How an Ecosystem Might be Endangered by the Acquisition of Its Orchestrator
Geopolitical aspects should be considered when business ecosystems are changed by M&A
Hervé Kubwimana - November 30, 2020
The 40 billion dollar bid in September of NVIDIA for ARM – a Cambridge based semiconductor and software company – fuels geopolitical battlegrounds in the fiercely competitive digital world. Its case may set an example on how a successful player in an ecosystem may become the plaything of geopolitical interests and, thus, lose ground.
— EXPERT OPINION —
ARM, an unknown yet omnipresent player among tech giants, is at the heart of the computing and datarevolution that transforms the way people live, and businesses operate. ARM makes blueprints for computer chips and sells them to over 1,000 tech companies. Its advanced, energy-efficient processor designs have enabled intelligent computing in 180 billion chips made by consumer-hardware giants and chip companies. These include industryleaders such as Apple, Huawei, Broadcom, and Qualcomm to whom it licenses its designs and get loyalties to sales of every product containing its designs such as phones, televisions, watches, and all types of IoT devices. In 2016, this crown jewel of the UK tech industry was acquired by the JapaneseSoftBankGroup for 32 billion dollars, the highest price ever paid for a European technology company, and is now being sold to NVIDIA — its American customer that makes power-hungry specialized chips for gaming consoles, high-end vehicles, and data centers.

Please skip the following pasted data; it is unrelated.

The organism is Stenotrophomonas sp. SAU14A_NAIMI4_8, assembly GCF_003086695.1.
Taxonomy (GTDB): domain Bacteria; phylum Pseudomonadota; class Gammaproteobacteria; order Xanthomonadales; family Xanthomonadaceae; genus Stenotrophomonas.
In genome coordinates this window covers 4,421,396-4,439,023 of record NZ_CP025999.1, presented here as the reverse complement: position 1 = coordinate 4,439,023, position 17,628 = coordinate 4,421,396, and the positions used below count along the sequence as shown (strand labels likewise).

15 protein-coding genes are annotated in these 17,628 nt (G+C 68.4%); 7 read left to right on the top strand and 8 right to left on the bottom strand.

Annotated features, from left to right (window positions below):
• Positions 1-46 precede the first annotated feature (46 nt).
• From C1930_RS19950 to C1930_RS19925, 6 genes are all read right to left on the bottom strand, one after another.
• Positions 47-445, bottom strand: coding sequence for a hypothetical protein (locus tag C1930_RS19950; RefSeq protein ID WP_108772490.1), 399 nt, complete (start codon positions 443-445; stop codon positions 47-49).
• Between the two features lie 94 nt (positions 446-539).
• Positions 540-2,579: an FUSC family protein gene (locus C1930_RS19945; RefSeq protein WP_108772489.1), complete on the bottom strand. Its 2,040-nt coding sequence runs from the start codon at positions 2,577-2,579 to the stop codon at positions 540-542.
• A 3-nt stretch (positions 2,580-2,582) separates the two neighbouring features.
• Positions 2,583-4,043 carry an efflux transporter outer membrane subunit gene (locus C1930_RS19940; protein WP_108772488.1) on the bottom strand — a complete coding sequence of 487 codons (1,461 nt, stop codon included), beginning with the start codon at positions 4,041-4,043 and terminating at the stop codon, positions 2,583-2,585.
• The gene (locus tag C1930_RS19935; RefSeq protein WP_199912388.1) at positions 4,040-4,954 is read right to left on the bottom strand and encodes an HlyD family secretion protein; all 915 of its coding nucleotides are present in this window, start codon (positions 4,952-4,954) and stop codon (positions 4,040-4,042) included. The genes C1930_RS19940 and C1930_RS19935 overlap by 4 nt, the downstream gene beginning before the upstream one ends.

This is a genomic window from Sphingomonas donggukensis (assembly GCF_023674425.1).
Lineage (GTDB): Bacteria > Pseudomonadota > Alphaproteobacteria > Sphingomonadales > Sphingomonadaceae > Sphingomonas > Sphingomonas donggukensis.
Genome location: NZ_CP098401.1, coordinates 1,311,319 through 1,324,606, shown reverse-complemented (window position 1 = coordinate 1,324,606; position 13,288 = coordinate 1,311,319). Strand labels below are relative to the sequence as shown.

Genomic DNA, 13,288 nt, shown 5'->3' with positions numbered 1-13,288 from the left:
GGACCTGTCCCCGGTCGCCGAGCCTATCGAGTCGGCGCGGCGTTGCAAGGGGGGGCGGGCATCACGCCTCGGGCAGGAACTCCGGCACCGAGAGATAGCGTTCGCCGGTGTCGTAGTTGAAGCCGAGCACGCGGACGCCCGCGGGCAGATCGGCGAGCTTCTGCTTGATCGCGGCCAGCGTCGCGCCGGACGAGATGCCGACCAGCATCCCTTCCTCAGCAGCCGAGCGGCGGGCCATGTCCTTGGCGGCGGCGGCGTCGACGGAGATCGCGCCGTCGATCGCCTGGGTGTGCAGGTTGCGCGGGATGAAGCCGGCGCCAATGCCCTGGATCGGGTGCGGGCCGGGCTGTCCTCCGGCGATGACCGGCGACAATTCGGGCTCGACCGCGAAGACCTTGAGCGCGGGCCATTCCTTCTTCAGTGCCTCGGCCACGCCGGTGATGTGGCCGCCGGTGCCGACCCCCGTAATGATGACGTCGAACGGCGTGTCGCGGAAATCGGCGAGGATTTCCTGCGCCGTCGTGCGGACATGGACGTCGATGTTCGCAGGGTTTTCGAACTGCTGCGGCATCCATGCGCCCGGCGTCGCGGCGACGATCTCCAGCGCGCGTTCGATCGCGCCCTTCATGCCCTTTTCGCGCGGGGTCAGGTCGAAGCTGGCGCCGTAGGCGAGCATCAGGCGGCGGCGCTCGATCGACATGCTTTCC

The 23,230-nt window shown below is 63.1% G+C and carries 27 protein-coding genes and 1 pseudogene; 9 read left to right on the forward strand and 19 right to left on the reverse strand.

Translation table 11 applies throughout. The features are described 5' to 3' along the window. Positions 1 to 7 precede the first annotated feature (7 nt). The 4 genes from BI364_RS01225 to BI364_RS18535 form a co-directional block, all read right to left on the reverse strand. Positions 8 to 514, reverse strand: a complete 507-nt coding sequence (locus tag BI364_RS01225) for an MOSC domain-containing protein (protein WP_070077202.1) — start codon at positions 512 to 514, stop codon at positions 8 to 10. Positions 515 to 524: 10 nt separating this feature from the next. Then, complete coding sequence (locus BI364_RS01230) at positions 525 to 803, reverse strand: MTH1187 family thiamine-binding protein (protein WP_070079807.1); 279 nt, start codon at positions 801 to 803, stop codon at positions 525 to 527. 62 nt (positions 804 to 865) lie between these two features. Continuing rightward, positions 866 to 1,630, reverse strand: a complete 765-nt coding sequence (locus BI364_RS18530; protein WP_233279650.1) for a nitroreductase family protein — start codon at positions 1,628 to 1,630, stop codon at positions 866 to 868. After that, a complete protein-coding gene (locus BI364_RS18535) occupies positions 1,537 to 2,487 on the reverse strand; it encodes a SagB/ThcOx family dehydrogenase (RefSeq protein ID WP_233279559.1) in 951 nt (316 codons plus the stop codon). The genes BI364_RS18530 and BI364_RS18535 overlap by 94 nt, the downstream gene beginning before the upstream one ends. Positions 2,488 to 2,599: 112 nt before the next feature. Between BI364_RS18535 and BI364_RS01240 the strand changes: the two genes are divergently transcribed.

Successful as an ecosystem organizer in the semiconductor industry
Ecosystems evolve through serendipity and self-organization. However, a leading firm sometime emerges as an architect and catalyst that guides the development of an ecosystem where partners benefit from joint learning and align their investments out of self-interest. ARM plays such a tactical role in the semiconductor industry by licensing its Intellectual Property to the silicon partners that develop digital electronic products for the mass market by collaborating with design partners that generate more design flows easy to integrate by listening to original equipment manufacturers to understand their requirements, and by working with software developers to create operating systems aligned by its computer architecture. It then makes blueprints of chips that power all these players' innovations.
The acquisition by NVIDIA, in my opinion, brings three unwelcomed challenges to ARM that are going to challenge its leading role in the ecosystem.
Loss of neutrality
Start with neutrality. ARM has been dubbed the “the Switzerland of the semiconductor industry”: not only does it avoid directly competing with its customers, but it has also scrupulously remained neutral in constant battles between them. I believe that SoftBank’s move to sell it will undermine its neutrality, mostly as it’s being sold to one of its customers. In this way, other companies trust in ARM as a neutral ecosystem coordinator and facilitators might quickly evaporate.
Caught in the middle of trade disputes